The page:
The tone was ill-advised, however, given the sensitivities of the subject. Part of the liberatory experience of reading Capitalist Realism was that we felt just enough chastised personally for our part in the system while in complete accord with Mark’s rage at its functioning, that we wanted to change it, and change ourselves. The Vampire’s Castle article, although in my opinion more subtle than his critics realised, was read as another racist, sexist, heteronormative, tiresome socialist “it’s all about class and not about race” rant. He fell victim to some of his own logic. The very isolating networks of social media – the echo chamber – meant that we (outside of academia) did not really know who exactly his target was, and it felt to many people, (even myself as a white, male friend), too much aimed at us. By not naming or quoting the kind of tweeters he was criticizing and hiding the identity of his opponents in the metaphor of ‘vampires’, perhaps he avoided also indulging in personal abuse, but it left interpretation open to the winds. Sadly of course, those winds blew as he said they would, and the vampires (or whoever felt they had been labelled as such) flew at him in the same vicious way his article predicted. Perhaps he was mistaken but I guess those who posted comments wishing him dead may reflect on that again.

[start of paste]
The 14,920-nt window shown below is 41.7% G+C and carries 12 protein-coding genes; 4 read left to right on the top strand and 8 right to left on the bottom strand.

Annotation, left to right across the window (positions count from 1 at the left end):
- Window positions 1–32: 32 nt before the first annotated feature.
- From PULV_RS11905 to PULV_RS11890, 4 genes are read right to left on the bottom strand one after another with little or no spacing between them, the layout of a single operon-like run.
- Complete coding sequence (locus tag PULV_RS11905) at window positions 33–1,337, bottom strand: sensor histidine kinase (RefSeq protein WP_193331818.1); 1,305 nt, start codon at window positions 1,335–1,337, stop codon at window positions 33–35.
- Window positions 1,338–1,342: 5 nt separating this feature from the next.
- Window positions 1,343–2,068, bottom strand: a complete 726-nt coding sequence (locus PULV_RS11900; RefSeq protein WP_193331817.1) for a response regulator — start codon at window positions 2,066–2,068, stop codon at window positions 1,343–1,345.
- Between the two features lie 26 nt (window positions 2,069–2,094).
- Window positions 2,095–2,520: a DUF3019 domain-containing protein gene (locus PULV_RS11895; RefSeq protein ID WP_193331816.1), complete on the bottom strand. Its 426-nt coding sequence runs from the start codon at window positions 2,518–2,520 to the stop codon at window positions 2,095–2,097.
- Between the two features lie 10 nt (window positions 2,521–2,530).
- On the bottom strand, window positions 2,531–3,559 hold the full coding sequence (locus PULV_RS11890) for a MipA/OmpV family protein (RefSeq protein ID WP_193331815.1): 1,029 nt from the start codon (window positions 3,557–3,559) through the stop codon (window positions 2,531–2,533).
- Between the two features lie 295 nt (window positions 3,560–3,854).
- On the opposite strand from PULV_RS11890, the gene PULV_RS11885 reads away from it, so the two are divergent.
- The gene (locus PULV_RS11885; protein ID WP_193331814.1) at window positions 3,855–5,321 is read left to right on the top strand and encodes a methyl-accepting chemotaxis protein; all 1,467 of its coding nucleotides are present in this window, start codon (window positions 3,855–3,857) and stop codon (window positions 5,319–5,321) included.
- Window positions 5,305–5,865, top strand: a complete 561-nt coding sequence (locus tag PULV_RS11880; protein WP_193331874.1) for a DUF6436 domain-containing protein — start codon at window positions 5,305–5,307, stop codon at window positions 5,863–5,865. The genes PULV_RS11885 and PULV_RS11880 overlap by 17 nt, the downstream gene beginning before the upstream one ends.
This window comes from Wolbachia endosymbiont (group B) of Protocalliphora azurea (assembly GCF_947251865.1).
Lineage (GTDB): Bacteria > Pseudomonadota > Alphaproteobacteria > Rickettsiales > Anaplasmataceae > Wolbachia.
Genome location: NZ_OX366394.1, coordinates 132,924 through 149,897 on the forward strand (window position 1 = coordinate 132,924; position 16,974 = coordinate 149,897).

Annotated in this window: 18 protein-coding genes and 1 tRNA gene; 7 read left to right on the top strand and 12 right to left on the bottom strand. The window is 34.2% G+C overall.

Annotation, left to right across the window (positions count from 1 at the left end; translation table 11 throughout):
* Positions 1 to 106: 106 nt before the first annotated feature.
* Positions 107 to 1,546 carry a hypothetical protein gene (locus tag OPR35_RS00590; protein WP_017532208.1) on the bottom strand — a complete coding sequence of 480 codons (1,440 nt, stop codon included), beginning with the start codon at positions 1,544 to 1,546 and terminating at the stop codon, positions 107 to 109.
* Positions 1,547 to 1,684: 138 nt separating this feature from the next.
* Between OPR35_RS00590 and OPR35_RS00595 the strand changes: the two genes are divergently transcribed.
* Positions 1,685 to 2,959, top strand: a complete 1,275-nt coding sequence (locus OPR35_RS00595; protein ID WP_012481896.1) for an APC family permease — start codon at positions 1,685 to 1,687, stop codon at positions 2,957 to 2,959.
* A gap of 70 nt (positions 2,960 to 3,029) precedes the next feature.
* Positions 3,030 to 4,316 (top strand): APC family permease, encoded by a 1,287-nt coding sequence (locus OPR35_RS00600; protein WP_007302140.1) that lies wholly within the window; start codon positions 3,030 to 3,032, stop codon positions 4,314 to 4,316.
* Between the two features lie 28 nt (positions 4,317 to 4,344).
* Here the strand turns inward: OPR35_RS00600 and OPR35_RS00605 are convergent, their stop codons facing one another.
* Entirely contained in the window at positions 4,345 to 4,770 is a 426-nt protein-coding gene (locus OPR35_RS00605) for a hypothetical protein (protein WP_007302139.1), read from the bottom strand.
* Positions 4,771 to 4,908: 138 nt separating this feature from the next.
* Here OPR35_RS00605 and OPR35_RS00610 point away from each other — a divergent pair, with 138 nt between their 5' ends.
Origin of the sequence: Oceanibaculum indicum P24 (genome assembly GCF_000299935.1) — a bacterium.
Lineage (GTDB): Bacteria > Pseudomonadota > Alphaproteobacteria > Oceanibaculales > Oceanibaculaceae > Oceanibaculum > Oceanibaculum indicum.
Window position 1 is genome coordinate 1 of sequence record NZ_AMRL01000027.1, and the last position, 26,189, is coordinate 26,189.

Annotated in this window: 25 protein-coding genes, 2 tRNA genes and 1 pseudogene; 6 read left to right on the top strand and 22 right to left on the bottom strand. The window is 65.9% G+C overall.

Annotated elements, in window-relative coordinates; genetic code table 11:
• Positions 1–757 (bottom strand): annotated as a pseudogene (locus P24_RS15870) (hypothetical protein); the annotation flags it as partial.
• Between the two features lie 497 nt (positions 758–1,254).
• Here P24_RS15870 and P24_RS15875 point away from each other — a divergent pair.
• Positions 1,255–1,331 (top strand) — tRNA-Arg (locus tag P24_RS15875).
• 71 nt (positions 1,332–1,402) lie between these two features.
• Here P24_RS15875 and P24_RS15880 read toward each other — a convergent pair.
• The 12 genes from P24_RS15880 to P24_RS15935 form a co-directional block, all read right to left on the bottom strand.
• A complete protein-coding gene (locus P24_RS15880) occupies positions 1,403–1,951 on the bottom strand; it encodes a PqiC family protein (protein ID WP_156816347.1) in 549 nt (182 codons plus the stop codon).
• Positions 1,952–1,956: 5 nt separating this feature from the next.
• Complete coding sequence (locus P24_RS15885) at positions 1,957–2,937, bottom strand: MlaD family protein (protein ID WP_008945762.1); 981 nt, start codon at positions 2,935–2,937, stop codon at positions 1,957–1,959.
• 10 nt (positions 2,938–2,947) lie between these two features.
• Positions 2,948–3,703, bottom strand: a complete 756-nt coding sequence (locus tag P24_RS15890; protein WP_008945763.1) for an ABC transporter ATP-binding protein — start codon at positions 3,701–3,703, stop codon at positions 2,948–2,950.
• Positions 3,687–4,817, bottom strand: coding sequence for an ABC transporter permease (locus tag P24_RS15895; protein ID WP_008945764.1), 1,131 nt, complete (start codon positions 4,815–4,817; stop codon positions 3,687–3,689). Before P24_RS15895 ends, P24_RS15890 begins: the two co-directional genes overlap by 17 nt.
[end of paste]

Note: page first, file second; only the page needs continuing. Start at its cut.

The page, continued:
Generally, though, Mark was brilliant. How we need his strategic thinking now! I went to his lectures, which he made open to the public and were often rammed out in stifling theatres, and I heard words like “affect”, “libidinal”, “oneiric”. He talked about Fredric Jameson, Wendy Brown and Stuart Hall, who at the time I thought was the paedophile Radio 5 football commentator from It’s A Knockout. So I learned things. An auto-didact himself, he repeatedly wrote about the anxieties of being unmasked as a (working) class fraud. Like Hall (the Jamaican-born, British cultural theorist), Mark wanted to use his position and his education to popularise learning. He analysed popular culture as serious works deserving of study. He advised myself, Zena Edwards and Mark Gwynne Jones on our attempts to write poetry around mental illness; frank and honest about his own struggles with depression and history of abuse.